Now when Jesus was in Bethany in the house of Simon the leper, a woman came up to him with an alabaster jar of costly perfumed oil, and poured it on his head while he was reclining at table. When the disciples saw this, they were indignant and said, “Why this waste? It could have been sold for much, and the money given to the poor.” Since Jesus knew this, he said to them, “Why do you make trouble for the woman? She has done a good thing for me. The poor you will always have with you; but you will not always have me. In pouring this perfumed oil upon my body, she did it to prepare me for burial. Amen, I say to you, wherever this gospel is proclaimed in the whole world, what she has done will be spoken of, in memory of her.Matthew 26:6-13 (NABRE).
Care for the poor is part of the basic social justice and charity toward neighbor that God has always demanded. Yet here, the Apostles -- Judas traditionally being the chief instigator -- had lost sight of the supernatural nature of Jesus' mission and His divinity. Jesus reminds them that their focus was in the wrong place.
The demagogue with his voters. The Communist with his proletariate. The Peronist with his descamisados. The Liberation Theologian with his poor. They withhold the oil from Jesus' head.
Worst of all, there are prelates who see the Church as just another political party to pursue worldly goals. Having, perhaps, lost faith in God, they have fashioned for themselves an idol of The Poor, or, worse, their own love for The Poor. Such prelates are frauds if they burn for The Poor, but not for Christ and the salvation of souls. Once again, they have lost sight of the supernatural nature of Jesus' mission and His divinity. Incredibly, they do not understand the purpose of the Church.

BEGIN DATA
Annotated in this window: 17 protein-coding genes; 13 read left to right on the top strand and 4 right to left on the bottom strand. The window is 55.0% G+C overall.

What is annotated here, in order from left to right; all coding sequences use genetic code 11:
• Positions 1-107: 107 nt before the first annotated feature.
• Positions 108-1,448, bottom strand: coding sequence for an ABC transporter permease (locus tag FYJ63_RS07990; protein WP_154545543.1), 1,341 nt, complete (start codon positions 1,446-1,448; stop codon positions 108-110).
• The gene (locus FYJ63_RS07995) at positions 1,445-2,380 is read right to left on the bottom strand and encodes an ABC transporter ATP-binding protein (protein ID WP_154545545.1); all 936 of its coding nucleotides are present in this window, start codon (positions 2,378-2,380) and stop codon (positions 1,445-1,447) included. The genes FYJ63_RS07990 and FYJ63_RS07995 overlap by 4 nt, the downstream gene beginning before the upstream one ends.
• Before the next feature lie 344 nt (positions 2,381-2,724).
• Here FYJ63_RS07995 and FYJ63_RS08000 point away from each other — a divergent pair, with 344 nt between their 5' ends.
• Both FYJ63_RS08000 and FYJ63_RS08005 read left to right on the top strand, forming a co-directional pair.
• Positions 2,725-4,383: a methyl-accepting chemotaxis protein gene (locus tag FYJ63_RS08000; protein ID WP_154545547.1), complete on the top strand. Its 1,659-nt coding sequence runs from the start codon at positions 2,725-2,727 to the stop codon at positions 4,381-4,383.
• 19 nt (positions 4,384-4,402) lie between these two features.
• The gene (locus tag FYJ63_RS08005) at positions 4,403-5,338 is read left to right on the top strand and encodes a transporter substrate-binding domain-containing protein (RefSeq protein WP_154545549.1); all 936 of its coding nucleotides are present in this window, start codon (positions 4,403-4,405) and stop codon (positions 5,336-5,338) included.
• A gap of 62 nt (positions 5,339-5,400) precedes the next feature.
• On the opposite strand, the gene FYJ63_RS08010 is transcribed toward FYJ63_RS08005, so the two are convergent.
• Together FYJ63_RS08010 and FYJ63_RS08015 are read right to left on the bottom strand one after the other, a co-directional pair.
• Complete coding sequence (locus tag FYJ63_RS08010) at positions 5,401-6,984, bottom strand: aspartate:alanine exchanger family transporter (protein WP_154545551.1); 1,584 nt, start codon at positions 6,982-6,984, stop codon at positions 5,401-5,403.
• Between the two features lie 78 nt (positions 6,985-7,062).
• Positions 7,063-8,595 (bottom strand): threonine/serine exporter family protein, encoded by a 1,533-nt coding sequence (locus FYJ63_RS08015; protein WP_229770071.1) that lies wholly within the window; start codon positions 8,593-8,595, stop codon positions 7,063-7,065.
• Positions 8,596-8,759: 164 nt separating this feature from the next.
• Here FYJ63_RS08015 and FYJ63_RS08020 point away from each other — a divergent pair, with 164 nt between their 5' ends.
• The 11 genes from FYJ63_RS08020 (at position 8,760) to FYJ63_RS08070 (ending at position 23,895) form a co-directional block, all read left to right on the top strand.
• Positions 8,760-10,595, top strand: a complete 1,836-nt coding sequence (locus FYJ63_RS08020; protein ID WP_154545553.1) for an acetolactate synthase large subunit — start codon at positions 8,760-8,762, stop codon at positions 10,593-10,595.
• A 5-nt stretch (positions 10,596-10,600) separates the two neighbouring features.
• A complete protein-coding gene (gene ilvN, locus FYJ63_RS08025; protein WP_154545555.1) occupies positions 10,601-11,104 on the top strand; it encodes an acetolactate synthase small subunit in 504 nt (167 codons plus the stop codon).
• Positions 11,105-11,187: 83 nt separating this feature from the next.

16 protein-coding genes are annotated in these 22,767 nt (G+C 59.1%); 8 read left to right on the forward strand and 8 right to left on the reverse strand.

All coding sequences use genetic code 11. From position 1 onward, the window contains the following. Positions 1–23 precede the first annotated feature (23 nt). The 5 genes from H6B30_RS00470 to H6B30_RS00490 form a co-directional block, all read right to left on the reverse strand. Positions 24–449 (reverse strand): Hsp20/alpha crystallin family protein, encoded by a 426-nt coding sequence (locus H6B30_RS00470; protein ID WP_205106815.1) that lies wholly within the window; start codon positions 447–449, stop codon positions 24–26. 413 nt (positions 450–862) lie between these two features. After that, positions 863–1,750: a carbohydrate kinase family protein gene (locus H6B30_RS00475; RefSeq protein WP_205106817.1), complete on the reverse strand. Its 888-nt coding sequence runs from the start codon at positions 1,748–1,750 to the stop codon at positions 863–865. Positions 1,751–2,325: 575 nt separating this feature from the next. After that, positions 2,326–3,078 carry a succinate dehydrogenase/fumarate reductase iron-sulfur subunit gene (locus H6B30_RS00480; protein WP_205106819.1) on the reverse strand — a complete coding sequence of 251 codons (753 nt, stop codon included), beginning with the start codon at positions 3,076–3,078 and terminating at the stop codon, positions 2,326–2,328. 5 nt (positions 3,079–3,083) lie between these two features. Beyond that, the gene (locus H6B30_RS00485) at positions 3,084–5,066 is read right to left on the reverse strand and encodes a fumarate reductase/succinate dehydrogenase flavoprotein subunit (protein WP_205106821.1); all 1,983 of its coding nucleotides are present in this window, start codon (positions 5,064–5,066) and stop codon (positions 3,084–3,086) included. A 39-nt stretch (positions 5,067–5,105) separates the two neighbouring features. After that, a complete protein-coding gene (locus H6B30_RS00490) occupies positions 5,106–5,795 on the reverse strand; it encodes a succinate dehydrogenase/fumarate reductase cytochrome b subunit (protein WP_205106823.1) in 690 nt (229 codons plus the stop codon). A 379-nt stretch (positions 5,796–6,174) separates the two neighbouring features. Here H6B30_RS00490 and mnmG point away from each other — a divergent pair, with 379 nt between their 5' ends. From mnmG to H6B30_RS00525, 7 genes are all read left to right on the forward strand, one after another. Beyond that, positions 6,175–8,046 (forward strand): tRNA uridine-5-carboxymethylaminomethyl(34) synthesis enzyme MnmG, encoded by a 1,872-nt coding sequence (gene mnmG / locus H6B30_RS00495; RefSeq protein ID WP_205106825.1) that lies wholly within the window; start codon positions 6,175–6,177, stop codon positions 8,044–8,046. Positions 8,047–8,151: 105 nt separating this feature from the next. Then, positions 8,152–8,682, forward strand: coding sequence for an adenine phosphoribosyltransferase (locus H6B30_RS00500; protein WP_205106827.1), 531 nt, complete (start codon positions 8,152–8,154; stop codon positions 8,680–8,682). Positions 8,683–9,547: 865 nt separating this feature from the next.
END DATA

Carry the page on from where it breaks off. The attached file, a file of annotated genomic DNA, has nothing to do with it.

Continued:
"The poor you will always have with you." This is Jesus' prophecy. Yet that is not what one hears today. If only we curb global warming. If only we redistribute wealth. If only we get rid of capitalism, then we could eliminate poverty. The poor we will not have anymore, for we have willed it, and our will be done on earth.
Judas is still clamoring, Peter is scolding, the apostles are still indignant, all snatching at the alabaster jar of costly oil lest any be wasted on the sweet head of their Savior. It must instead be sold for much and the money given to the poor.
Here are two observations, one easy and one, perhaps, challenging.
God has always demanded that we care for the poor, and we should, as the Church always has. Yet, lately, the Catholic Church seems to care more for the world than for Heaven. Between temporary bellies and immortal souls, the Church has made a bewildering choice. We are told that The Poor are somehow magical just because they are poor. This is Liberation Theology pure and simple.
The second observation is just a personal one. But the Bear senses that God wants you to feed a hungry person more than he wants a hungry person to be fed. God wants us to act for the glory of His Name, and in charity for our neighbor. He doesn't want us to come up with grand bureaucratic schemes to eliminate poverty or save the planet. Like all of us, The Poor will soon be called to judgment and be spending eternity in either Heaven or Hell. The planet is slated for destruction according to God's hidden and unchangeable will.
One pictures the scene: the squabbling apostles, the frightened woman. But at the center, at peace, is the serene figure of Christ speaking words of rebuke and comfort. That is where our eyes must rest, on Jesus Christ alone.
Next: When Jesus Left the Poor Hungry